Space

April 9, 2014

Near Infrared Camera Integrated into space telescope

Lockheed Martin and the University of Arizona have delivered the primary imaging instrument of the James Webb Space Telescope to NASA’s Goddard Space Flight Center.

The new Near Infrared Camera, or NIRCam, has been successfully integrated within the heart of the telescope, known as the Integrated Science Instrument Module. The integration completes the suite of four instruments that together will explore the mysteries of the deep universe upon launch in 2018.

NIRCam will function as the central imaging component of JWST. Designated one of the NASA’s three highest mission priorities, the Webb telescope is a joint project of NASA, the European Space Agency and the Canadian Space Agency.

NIRCam was designed, built, and tested by a University of Arizona / Lockheed Martin team at the company’s Advanced Technology Center in Palo Alto, Calif., under the leadership of Principal Investigator Marcia Rieke, a Regents’ Professor at the Arizona Department of Astronomy/Steward Observatory. Lockheed Martin is responsible for the optical, mechanical, structural, thermal and electronic precision mechanisms and the control software of NIRCam, while its advanced infrared detector arrays come from Teledyne Imaging Systems.

“Integration of NIRCam into ISIM is a major step forward in the progress of the Webb telescope,” said Jeff Vanden Beukel, Lockheed Martin NIRCam program director. “Now, NIRCam and the other instruments will be tested to prove their ability to function as a unit.”

As the space telescope’s prime camera, NIRCam will make JWST the most powerful space telescope ever built, enabling it to peer deeper into space and further back in time than any other instrument before. With its 6.5-meter (21-foot) mirror, JWST will allow observation of the most distant objects in the universe.

“The instrument operates out to wavelengths about ten times that of visible light, letting it search for the first galaxies. It is the cosmic redshift that has moved the outputs of these ‘first light’ sources into the infrared where NIRCam operates. We will survey selected regions on the sky to find candidates; the other instruments on JWST can then probe these objects in detail to test if they really are that young,” Rieke explained. “NIRCam can also peer through the clouds of gas and dust that hide the first stages when stars and planets are born and will provide insights into how planetary systems form and evolve around distant stars.”

NIRCam is comprised of many cutting-edge technologies, such as the infrared detector arrays themselves, a complex optical system based on lenses rather than the mirrors used in most infrared instruments, and devices to measure the optical performance of the JWST telescope and allow adjustments to keep it operating correctly.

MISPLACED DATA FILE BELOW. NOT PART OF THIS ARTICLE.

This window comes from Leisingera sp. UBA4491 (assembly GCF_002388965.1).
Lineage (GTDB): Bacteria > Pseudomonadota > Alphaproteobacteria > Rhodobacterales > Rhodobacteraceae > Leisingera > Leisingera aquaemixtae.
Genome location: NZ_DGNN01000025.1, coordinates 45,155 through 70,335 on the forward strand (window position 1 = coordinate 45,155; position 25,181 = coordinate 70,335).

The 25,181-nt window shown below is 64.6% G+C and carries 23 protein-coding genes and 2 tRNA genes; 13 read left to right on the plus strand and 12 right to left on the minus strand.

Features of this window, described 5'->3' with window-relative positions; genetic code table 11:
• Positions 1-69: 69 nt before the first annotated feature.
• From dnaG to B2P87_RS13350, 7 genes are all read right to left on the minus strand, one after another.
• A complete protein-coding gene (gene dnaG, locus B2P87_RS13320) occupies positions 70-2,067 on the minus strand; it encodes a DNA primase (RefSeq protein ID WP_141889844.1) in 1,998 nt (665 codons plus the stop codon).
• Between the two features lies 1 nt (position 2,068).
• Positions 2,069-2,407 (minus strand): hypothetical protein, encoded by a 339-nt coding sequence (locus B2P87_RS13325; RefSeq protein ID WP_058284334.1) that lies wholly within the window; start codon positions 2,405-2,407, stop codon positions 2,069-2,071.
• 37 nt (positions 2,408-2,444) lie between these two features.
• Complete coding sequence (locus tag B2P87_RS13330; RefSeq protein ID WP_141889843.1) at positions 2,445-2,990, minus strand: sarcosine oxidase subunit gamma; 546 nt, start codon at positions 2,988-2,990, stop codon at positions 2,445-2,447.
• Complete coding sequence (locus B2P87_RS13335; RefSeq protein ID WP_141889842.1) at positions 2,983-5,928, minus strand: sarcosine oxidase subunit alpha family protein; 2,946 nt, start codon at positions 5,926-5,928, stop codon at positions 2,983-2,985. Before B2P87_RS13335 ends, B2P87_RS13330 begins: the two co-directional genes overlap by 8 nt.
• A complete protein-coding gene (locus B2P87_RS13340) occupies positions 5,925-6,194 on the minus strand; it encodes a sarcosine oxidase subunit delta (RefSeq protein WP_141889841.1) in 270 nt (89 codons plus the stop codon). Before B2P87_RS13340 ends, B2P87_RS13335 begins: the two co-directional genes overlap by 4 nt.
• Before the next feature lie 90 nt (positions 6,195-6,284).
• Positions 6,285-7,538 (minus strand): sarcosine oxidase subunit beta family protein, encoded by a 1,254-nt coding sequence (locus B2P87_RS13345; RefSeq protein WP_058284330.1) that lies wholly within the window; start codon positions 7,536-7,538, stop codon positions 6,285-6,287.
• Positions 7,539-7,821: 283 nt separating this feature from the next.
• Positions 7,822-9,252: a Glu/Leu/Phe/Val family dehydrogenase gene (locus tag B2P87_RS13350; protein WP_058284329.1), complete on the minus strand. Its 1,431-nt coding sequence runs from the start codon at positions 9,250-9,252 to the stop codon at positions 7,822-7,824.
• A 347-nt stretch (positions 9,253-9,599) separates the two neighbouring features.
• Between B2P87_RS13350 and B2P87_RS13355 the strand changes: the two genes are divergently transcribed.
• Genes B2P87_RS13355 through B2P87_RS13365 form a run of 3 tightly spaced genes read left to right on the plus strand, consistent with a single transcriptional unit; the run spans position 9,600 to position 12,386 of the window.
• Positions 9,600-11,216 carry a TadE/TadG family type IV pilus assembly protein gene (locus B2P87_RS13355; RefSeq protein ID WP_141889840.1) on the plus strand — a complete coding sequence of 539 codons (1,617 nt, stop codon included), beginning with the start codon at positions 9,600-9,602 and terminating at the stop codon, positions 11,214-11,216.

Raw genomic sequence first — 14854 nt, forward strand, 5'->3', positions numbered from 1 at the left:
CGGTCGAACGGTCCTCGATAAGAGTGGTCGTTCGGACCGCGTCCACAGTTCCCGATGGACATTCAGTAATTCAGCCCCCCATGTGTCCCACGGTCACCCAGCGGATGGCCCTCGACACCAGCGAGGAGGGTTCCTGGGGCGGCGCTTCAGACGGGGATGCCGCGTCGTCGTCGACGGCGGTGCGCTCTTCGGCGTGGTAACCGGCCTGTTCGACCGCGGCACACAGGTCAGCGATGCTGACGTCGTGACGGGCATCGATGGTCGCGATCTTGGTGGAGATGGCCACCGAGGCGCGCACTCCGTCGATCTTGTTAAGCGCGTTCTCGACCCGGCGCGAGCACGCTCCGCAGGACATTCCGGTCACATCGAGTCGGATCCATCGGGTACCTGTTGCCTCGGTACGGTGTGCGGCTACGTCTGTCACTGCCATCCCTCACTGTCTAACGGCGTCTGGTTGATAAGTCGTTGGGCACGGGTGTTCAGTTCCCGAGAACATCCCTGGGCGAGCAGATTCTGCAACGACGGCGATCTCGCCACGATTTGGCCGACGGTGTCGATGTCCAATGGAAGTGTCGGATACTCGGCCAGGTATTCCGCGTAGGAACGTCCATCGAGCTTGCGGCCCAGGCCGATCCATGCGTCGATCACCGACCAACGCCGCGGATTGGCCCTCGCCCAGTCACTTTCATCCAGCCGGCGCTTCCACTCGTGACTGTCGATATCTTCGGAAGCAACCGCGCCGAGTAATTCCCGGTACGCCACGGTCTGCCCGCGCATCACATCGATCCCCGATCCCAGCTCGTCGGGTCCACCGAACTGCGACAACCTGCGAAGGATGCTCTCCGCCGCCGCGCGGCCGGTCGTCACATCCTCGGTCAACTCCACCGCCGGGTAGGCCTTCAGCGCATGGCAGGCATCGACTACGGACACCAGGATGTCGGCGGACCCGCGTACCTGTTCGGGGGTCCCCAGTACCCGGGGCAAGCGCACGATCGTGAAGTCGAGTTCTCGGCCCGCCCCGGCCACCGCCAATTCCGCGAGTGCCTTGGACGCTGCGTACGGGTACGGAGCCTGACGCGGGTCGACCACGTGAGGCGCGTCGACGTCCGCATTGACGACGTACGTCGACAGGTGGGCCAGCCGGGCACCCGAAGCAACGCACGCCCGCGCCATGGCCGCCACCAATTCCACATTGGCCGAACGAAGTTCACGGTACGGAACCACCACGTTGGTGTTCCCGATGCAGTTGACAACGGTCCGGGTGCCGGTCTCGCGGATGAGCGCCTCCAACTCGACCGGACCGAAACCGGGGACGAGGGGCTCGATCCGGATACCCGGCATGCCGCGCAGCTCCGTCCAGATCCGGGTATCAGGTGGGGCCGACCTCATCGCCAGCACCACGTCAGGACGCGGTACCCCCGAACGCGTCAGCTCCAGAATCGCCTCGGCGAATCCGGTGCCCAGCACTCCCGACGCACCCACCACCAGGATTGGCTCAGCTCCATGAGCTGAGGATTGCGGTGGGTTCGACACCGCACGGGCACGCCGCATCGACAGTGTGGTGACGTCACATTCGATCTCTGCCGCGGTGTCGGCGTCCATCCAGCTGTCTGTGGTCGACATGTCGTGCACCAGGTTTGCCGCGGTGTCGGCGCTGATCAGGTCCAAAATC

Upon launch, JWST will be operated as an observatory open by competitive proposal to astronomers worldwide. The astronomy community is eagerly anticipating data from the mission, which is not only much larger than Hubble but covers the longer-wavelength infrared spectral range with unprecedented capabilities.




All of this week's top headlines to your email every Friday.


 
 

 
Image courtesy of NASA/JPL-Caltech/UCLA/MPS/DLR/IDA

NASA spacecraft nears historic dwarf planet arrival

Image courtesy of NASA/JPL-Caltech/UCLA/MPS/DLR/IDA NASA’s Dawn spacecraft took these images of dwarf planet Ceres from about 25,000 miles away Feb. 25, 2015. Ceres appears half in shadow because of the current position o...
 
 

Northrop Grumman’s AstroMesh reflector successfully deploys for NASA’s SMAP satellite

The NASA Jet Propulsion Laboratory successfully deployed the mesh reflector and boom aboard the Soil Moisture Active Passive spacecraft, a key milestone on its mission to provide global measurements of soil moisture. Launched Jan. 31, SMAP represents the future of Earth Science by helping researchers better understand our planet. SMAP’s unmatched data capabilities are enabled...
 
 
NASA photograph by Brian Tietz

NASA offers space tech grants to early career university faculty

NASA photograph by Brian Tietz Tensegrity research is able to simulate multiple forms of locomotion. In this image, a prototype tensegrity robot reproduces forward crawling motion. NASA’s Space Technology Mission Director...
 

 

NASA releases first global rainfall, snowfall map from new mission

Like a lead violin tuning an orchestra, the GPM Core Observatory – launched one year ago on Feb. 27, 2014, as a collaboration between NASA and the Japan Aerospace Exploration Agency – acts as the standard to unify precipitation measurements from a network of 12 satellites. The result is NASA’s Integrated Multi-satellite Retrievals for GPM...
 
 

New NASA Earth Science Missions expand view of our home planet

Four new NASA Earth-observing missions are collecting data from space with a fifth newly in orbit ñ after the busiest year of NASA Earth science launches in more than a decade. On Feb. 27, 2014, NASA and the Japan Aerospace Exploration Agency launched the Global Precipitation Measurement Core Observatory into space from Japan. Data from...
 
 

NASA, ESA telescopes give shape to furious black hole winds

NASA’s Nuclear Spectroscopic Telescope Array (NuSTAR) and ESA’s (European Space Agency) XMM-Newton telescope are showing that fierce winds from a supermassive black hole blow outward in all directions – a phenomenon that had been suspected, but difficult to prove until now. This discovery has given astronomers their first opportunity to measure the strength of these...
 




0 Comments


Be the first to comment!


Leave a Reply

Your email address will not be published. Required fields are marked *

You may use these HTML tags and attributes: <a href="" title=""> <abbr title=""> <acronym title=""> <b> <blockquote cite=""> <cite> <code> <del datetime=""> <em> <i> <q cite=""> <strike> <strong>